People love to pigeonhole. In travel this seems especially true of islands. St Barths is the chic one. Ibiza the clubby one. And the Greek island of Rhodes? Prior to my recent visit, I was led to believe by some that it was a land of antiquities. By sharp contrast, others raised their eyebrows, enquiring whether I was going to rave it up in Faliraki.
The chief reason why I was on this chunk of Aegean real estate was to visit Mark Warner's Levante Beach Resort, which opened for the summer season last year. It was still school term time when I visited and airport arrivals was full of under-fives – so it was a shock to be greeted by huge billboards for "Kinky: Real Live Sex Shows". Does Rhodes, I wondered, have some kind of identity crisis?
After a half-hour drive to the north-west coast, we arrived at Levante, a gleaming white modernist hotel in the seaside resort of Kolymbia. A long thin structure, it stretches 400m from tennis courts behind the lobby, down past 100 white cube-shaped rooms and 100 white cube-shaped family suites, with five swimming pools (one an impressive 80m long), green lawns and – curiously – two archaeological sites dating from the Hellenistic period, all before you reach the beach. I was in suite 8017, just across from a smaller family pool, the Pan‑Asian restaurant and al fresco bar. This turned out to be scattered with wicker sofas and soft, white cushions, perfect for lounging and watching active types learning to windsurf, paddleboard and water-ski.
Levante was cool and clean, slightly unnervingly so in the way that new hotels are, like a J G Ballard novel waiting to unfold. All the guests, when I visited, were British – despite the assurance from David Hopkins, managing director of Mark Warner, that: "Twenty years ago we were trying to be British in foreign parts. Now we're trying to be Mark Warner."
I peeked into the kids' club, which was divided into three age groups from four months to 13 years, plus an "Indie Club" games room for teens: everyone seemed content. The drop-in evening childcare was also popular, leaving parents to enjoy a grown-up dinner. The staff expected a completely different atmosphere during the school holidays, when up to 120 teenagers are on site. Mark Warner employs carers in their early twenties – seen as cool by over-14s – to guide teen activities.
With all this childcare, parents are able to indulge in sports and pampering. There are morning walks, water polo, volleyball and football as well as sunrise and sunset stretches, yoga, Pilates and zumba. And a vast spa with treatments including a chocolate body wrap (€60).
I booked a 45-minute lesson at the impressive tennis centre with its six new AstroTurf courts. I also took a mountain-bike excursion up the coast past Afandou to Traounou Beach, a long, largely pristine stretch of sand with little development. Both highlighted the glories of a sunny Mediterranean holiday.
It would be easy to stay ensconced in Levante, but I ventured into Faliraki to find out if its sleazy reputation for drunken Brits was reasonable. Sure enough, even by 11pm on a Monday evening, its dubious bars and clubs were beginning to fill up. There was Bedrock, a mock Flintstone-themed monstrosity like a downmarket Vegas; full-on strip bars such as Q Club and Tiger with girls in nurses' outfits vying for trade; and nightclubs with names such as Climax and Pozers. And there are plenty of places to buy a sequinned cowboy hat, get a tattoo or have your nipples pierced.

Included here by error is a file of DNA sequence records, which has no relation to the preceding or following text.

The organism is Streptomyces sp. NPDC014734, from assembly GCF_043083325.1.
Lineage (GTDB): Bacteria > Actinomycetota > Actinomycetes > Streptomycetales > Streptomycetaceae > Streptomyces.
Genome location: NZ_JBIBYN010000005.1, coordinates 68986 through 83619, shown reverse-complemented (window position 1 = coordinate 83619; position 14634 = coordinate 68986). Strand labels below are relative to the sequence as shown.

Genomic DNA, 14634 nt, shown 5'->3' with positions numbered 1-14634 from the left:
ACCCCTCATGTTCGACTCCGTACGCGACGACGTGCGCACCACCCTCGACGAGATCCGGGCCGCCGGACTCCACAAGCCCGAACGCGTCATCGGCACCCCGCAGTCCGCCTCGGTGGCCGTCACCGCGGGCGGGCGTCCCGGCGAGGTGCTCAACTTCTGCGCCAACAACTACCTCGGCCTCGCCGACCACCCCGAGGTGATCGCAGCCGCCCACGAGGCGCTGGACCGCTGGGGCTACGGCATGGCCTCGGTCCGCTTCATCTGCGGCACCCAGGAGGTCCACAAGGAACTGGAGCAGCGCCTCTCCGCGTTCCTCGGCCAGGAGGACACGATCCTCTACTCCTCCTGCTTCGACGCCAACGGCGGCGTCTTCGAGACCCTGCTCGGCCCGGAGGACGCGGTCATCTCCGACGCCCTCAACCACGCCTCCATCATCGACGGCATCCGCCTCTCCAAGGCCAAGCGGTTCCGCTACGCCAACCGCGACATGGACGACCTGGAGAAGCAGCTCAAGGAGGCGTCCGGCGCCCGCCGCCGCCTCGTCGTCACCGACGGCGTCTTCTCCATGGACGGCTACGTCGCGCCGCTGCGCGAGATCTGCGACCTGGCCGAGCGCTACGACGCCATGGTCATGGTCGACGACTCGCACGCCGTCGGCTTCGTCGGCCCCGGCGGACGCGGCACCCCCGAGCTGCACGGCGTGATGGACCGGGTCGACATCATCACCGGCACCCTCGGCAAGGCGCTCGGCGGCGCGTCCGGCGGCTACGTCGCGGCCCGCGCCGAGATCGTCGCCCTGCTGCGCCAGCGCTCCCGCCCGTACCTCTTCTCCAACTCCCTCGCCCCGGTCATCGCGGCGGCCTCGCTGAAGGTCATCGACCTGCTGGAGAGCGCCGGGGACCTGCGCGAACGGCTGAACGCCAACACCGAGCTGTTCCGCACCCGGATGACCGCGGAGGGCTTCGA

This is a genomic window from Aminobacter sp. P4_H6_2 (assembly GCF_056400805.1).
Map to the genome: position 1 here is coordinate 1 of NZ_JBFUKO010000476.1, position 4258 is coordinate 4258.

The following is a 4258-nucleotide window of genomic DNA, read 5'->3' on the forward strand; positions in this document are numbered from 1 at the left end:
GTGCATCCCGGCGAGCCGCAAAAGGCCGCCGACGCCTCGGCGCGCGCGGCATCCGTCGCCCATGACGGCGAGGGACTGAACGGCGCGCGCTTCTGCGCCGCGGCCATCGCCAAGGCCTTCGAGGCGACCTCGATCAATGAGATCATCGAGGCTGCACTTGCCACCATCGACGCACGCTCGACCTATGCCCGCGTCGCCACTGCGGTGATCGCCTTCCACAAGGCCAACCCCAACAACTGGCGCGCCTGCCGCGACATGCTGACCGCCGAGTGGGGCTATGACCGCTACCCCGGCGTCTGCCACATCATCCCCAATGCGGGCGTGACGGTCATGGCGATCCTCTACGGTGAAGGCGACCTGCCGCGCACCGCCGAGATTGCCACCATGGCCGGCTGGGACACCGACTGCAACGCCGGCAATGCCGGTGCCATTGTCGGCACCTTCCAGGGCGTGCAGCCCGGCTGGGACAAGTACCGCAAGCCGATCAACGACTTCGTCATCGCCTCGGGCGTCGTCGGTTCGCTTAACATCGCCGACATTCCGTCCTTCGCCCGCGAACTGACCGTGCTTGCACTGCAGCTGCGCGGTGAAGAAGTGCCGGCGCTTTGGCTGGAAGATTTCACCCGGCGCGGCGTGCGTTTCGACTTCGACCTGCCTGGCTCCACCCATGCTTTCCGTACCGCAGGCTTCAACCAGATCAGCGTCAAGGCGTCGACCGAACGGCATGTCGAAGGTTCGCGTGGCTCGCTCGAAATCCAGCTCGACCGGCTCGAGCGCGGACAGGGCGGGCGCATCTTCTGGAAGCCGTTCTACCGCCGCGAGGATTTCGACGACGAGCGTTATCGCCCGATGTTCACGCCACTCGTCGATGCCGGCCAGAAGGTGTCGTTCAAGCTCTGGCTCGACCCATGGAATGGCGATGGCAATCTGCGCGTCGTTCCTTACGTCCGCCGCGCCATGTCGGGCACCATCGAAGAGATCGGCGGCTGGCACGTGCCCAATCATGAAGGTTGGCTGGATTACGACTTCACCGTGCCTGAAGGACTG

It was easy to see how all this has got out of hand, yet I couldn't help thinking that this was really only two streets on a 75km-long island. David Hopkins was certainly keen to reassure me. "Faliraki was a quaint old fishing port that has gone through its bad times and is coming back." Levante's Rhodes-based architect, Gely Giannopoulou, told me that there has been a rise in the number of five-star hotels being built. Even Faliraki, he said, was changing for the better, with new hotels such as Apollo Blue and Elysium Resort & Spa.
Nevertheless, the contrast between Faliraki and Rhodes Old Town at the northern tip of the island is startling. I was bowled over by the beauty and living history of this town, which dates back to the arrival of the Knights Hospitallers of St John in the 14th century. According to Chrysta Peritogianni, my guide from Ibiscus Tours: "Rhodes is still an important tourist destination, but our visitor numbers are decreasing. We need to be more creative. We should be offering themed walking tours for example, not just coach tours to Rhodes Old Town and Lindos."
As we take in the view from Minos Pension's cosy roof-garden café above a warren of medieval streets, Chrysta told me that there is a cool, cosmopolitan side to Rhodes Old Town. "Moooi is a fashionable place to go with excellent cocktails and live music," she said. "Mandala Restaurant serves affordable fusion food and has live Greek bouzouki music."
Next up was Lindos, with its impressive acropolis perched on a rocky promontory and a town of white sugar-cube houses below, with almost perfect bays either side.
Happily, it's hard to pigeonhole Rhodes, an island dominated by its historic might, but liberal enough to encompass late-night Faliraki. As Chrysta put it: "Here you can discover the ancient traditions – or see people walking almost naked down the street."
Mark Warner (0844 273 7397; markwarner.co.uk) offers seven nights' half board at the Levante Beach resort from £671pp, including flights from Heathrow, resort transfers, kids' clubs, evening childcare, teenagers' club, watersports and tuition, tennis, mountain biking and fitness classes. Summer holiday prices start at £1,275 per person.
Greek National Tourist Office: 020‑7495 9300; visitgreece.grReuse content